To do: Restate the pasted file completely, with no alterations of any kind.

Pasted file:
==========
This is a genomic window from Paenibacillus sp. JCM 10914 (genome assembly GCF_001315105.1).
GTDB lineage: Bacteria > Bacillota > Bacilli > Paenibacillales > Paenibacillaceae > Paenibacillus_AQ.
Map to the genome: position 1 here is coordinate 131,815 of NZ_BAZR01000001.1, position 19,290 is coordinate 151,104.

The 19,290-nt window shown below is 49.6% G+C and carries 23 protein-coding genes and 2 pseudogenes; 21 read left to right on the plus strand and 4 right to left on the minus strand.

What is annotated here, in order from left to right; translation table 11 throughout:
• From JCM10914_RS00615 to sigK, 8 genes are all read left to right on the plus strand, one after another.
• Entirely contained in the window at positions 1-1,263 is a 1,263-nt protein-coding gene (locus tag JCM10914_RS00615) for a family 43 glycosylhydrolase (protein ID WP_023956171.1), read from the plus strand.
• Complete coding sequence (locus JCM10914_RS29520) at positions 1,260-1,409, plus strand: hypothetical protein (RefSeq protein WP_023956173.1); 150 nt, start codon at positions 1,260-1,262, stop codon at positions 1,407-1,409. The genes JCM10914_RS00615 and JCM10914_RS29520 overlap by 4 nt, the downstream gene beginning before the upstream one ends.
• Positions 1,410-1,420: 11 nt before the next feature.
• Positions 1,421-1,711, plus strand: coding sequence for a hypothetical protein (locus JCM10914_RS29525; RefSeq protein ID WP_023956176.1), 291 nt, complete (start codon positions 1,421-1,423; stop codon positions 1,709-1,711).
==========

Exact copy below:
This is a genomic window from Paenibacillus sp. JCM 10914 (genome assembly GCF_001315105.1).
GTDB lineage: Bacteria > Bacillota > Bacilli > Paenibacillales > Paenibacillaceae > Paenibacillus_AQ.
Map to the genome: position 1 here is coordinate 131,815 of NZ_BAZR01000001.1, position 19,290 is coordinate 151,104.

The 19,290-nt window shown below is 49.6% G+C and carries 23 protein-coding genes and 2 pseudogenes; 21 read left to right on the plus strand and 4 right to left on the minus strand.

What is annotated here, in order from left to right; translation table 11 throughout:
• From JCM10914_RS00615 to sigK, 8 genes are all read left to right on the plus strand, one after another.
• Entirely contained in the window at positions 1-1,263 is a 1,263-nt protein-coding gene (locus tag JCM10914_RS00615) for a family 43 glycosylhydrolase (protein ID WP_023956171.1), read from the plus strand.
• Complete coding sequence (locus JCM10914_RS29520) at positions 1,260-1,409, plus strand: hypothetical protein (RefSeq protein WP_023956173.1); 150 nt, start codon at positions 1,260-1,262, stop codon at positions 1,407-1,409. The genes JCM10914_RS00615 and JCM10914_RS29520 overlap by 4 nt, the downstream gene beginning before the upstream one ends.
• Positions 1,410-1,420: 11 nt before the next feature.
• Positions 1,421-1,711, plus strand: coding sequence for a hypothetical protein (locus JCM10914_RS29525; RefSeq protein ID WP_023956176.1), 291 nt, complete (start codon positions 1,421-1,423; stop codon positions 1,709-1,711).